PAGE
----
The next step within this analysis set involved an examination of differences among the groups in P300a and P300b amplitudes and latencies using a three factor MANCOVA. The analyses were not performed separately for each electrode site. Instead, a data reduction method was employed to reduce Type 1 error. A factor analysis was performed on P300 amplitude and latency across the sites to find topographic regions of homogeneity which could be reduced to a single score. A principal components analysis followed by varimax rotation yielded two factors (22) which explained most of the variance across the sites. The anterior sites exhibited greater loadings on the first factor. Sites around and posterior to the central sulcus exhibited greater loadings on the second factor. Highly similar factor structures were obtained for P300a and P300b. We therefore chose to calculate average scores representing P300 amplitudes and latencies within anterior (F3, F4, F7, F8, Fz, C3, C4, and Cz) and posterior (P3, P4, Pz, P7, P8, O1, and O2) regions. These regional values were incorporated into the MANCOVA as separate variates and individually tested with univariate ANCOVAs. Age and the total lifetime number of alcohol, cocaine, and opiate dependence were included as covariates in all analyses because they are known to affect P300.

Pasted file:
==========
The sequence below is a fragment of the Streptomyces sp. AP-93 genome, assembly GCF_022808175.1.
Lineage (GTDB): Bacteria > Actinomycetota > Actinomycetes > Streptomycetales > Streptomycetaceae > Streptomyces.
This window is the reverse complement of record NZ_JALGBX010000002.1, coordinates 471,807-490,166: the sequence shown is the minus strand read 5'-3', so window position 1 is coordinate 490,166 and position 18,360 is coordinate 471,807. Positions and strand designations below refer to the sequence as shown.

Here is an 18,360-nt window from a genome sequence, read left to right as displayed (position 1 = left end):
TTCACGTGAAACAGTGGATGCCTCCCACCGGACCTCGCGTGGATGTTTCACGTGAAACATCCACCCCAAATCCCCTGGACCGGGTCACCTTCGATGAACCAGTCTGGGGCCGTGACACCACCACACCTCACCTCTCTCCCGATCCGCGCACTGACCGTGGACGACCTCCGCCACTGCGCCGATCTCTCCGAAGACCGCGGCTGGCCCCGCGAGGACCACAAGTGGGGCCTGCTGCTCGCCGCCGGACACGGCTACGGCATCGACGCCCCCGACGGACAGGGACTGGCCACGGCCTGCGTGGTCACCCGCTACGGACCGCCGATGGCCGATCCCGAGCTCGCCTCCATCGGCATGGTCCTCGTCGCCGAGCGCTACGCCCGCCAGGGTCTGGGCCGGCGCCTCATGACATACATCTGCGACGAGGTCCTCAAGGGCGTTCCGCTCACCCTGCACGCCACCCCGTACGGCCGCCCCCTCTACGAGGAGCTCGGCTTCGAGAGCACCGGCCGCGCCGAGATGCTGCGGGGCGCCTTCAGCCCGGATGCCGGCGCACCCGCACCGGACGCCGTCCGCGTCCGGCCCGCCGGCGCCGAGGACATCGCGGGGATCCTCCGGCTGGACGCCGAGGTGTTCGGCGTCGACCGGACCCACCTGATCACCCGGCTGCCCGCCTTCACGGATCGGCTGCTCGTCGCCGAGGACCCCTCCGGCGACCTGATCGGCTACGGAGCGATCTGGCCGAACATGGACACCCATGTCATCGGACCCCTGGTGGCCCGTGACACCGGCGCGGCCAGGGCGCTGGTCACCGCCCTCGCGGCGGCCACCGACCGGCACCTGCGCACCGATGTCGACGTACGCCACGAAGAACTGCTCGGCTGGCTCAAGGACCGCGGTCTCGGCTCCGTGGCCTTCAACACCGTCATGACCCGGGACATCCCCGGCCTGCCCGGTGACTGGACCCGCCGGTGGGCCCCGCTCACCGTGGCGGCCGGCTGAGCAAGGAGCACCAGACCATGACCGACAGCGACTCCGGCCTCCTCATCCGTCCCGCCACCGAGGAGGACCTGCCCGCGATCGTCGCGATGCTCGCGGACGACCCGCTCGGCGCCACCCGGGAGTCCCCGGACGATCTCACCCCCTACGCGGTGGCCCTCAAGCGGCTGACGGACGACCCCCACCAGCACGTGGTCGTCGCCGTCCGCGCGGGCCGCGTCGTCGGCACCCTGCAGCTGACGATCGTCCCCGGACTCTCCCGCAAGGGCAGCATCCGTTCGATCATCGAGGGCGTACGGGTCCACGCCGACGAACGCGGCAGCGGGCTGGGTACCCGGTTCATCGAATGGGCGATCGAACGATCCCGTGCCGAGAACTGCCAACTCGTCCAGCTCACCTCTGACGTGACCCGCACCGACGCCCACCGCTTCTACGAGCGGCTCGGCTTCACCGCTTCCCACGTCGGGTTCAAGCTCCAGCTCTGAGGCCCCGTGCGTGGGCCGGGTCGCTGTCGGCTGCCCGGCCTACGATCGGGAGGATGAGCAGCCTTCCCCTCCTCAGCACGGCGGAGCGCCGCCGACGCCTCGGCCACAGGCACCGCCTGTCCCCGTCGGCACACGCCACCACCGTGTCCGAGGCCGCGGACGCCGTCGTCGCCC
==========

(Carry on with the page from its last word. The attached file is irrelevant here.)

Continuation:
The second analysis set was designed to validate the significant results revealed by the prior set. More specifically, it discarded the dichotomous variable, obesity, and the MANCOVA/ANCOVA design. The analysis instead tested partial correlations between BMI expressed as a continuous variable and selected P300 measures. Separate correlations were computed for the CP− and CP+ groups. Age and the total lifetime number of alcohol, cocaine, and opiate dependence were again included as covariates.
The third set of analyses was limited to European-American, alcohol-dependent women. These analyses asked whether CD problems and GABRA2 genotype similarly enhanced the association of obesity with P300. Two separate MANCOVAs were performed on P300a and P300b amplitudes and latencies within anterior and posterior regions. The first MANCOVA examined the effects of CP and OB in a 2 × 2 factorial with age, the total number of alcohol and drug dependence symptoms, and the duration of cigarette smoking as covariates. The remaining MANCOVA substituted GABRA2 genotype for the CP risk factor. Significant effects revealed by the MANCOVAs were further evaluated with univariate ANCOVAs.